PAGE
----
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Entropion

Entropion is the turning in of an edge of an eyelid, causing the lashes to rub against the eye. It usually is seen on the lower eyelid.

Causes, incidence, and risk factors

Entropion can be present at birth (congenital).

In babies, it rarely causes problems because the lashes are very soft and do not easily damage the eye. In older people, the condition is usually caused by a spasm or weakening of the muscles surrounding the lower part of the eye.

Although rare in North America and Europe, trachoma infection can cause scarring of the inner side of the lid, which may cause entropion. Trachoma scarring is one of the three leading causes of blindness in the world.

Risk factors for entropion are:

Symptoms

Signs and tests

Your health care provider can usually diagnose this condition by looking at your eyelids. Special tests are usually not necessary.

Treatment

Artificial tears can keep the eye from becoming dry and may help you feel better. Surgery to correct the position of the eyelids usually works well.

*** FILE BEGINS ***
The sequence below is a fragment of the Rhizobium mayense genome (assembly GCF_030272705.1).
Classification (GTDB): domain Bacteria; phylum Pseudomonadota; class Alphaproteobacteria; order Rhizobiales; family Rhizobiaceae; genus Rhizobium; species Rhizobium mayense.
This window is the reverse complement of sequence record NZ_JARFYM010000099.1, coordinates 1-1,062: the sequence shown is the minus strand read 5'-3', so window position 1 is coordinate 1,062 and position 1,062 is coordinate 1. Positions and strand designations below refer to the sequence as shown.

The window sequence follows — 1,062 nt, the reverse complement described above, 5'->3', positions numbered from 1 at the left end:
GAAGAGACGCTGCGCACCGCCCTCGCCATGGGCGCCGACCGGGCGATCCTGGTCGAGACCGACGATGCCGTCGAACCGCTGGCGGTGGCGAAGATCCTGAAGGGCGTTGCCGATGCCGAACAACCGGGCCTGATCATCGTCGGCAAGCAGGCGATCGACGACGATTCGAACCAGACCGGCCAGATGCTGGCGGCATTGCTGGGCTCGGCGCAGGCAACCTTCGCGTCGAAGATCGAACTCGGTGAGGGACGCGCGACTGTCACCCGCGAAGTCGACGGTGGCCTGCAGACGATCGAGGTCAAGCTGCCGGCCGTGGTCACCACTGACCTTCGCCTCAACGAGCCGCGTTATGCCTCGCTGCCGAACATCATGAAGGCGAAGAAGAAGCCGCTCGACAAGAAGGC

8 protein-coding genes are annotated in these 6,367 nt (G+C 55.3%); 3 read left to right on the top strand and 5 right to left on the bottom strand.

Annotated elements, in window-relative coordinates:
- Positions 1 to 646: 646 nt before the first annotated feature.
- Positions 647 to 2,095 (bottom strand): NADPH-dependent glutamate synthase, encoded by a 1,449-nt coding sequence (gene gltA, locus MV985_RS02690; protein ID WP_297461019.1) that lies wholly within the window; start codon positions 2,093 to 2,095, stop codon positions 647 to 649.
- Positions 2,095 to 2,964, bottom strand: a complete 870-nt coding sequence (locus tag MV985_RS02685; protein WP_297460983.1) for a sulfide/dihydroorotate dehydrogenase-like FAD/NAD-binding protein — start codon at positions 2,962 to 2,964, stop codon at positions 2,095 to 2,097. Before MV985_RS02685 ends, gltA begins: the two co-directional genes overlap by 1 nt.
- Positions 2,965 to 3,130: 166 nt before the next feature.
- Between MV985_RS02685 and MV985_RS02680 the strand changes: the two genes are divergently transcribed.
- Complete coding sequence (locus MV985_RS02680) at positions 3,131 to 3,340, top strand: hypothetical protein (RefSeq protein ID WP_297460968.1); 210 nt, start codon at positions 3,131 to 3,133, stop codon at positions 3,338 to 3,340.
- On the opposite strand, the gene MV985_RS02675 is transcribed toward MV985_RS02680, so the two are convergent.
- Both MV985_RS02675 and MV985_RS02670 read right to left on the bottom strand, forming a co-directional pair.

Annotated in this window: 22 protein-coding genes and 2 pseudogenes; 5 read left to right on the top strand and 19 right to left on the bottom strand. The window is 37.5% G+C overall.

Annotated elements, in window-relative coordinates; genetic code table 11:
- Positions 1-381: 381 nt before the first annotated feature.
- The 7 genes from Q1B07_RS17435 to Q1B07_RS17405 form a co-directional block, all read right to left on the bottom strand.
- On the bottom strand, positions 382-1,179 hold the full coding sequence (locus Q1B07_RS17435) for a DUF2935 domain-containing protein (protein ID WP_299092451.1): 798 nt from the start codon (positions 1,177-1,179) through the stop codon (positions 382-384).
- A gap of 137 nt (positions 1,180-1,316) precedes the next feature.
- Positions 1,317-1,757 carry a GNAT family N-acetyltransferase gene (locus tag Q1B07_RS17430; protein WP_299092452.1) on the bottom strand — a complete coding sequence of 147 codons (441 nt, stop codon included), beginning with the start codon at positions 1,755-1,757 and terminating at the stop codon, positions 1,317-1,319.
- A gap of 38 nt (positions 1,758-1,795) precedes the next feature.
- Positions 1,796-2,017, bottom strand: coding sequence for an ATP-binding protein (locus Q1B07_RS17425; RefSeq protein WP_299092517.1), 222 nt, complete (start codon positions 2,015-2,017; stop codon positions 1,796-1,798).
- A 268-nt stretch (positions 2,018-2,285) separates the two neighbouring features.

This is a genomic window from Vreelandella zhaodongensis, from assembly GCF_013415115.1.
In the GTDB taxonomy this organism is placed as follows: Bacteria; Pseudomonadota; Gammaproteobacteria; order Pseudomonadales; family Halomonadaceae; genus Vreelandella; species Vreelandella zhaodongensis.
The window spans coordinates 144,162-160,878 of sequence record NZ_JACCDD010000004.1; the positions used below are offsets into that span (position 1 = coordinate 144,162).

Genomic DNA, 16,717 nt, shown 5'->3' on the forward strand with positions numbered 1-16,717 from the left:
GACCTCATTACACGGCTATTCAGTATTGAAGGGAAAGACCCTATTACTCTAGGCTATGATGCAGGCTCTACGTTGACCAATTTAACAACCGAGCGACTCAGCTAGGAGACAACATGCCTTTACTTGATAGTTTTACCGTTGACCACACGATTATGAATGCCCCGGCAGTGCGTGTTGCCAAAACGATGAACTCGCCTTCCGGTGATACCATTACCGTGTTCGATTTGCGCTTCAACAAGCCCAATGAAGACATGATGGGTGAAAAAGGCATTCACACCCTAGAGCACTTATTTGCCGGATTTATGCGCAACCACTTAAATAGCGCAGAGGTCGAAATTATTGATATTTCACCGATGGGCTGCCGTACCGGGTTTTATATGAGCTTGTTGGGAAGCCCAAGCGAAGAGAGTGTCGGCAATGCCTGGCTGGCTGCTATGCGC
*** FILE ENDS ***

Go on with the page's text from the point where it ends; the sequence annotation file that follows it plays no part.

Expectations (prognosis)

The outlook is usually good if the condition is treated before eye damage occurs.

Complications

Dry eye and irritation may increase the risk of:

Calling your health care provider

Call for an appointment with your health care provider if:

If you have entropion, the following should be considered an emergency:

  • Decreasing vision
  • Light sensitivity
  • Pain
  • Eye redness that increases rapidly

Prevention

Most cases cannot be prevented. Treatment reduces the risk of complications.

See your doctor if you have red eyes after visiting an area where there is trachoma (North Africa, South Asia).

References

Howard GR. Eyelid retraction. In: Yanoff M, Duker JS, eds. Ophthalmology. 3rd ed. St. Louis, Mo: Mosby Elsevier; 2008:chap 12.4.

Updated: 11/4/2012

David C. Dugdale, III, MD, Professor of Medicine, Division of General Medicine, Department of Medicine, University of Washington School of Medicine. Also reviewed by A.D.A.M. Health Solutions, Ebix, Inc., Editorial Team: David Zieve, MD, MHA, David R. Eltz, and Stephanie Slon.


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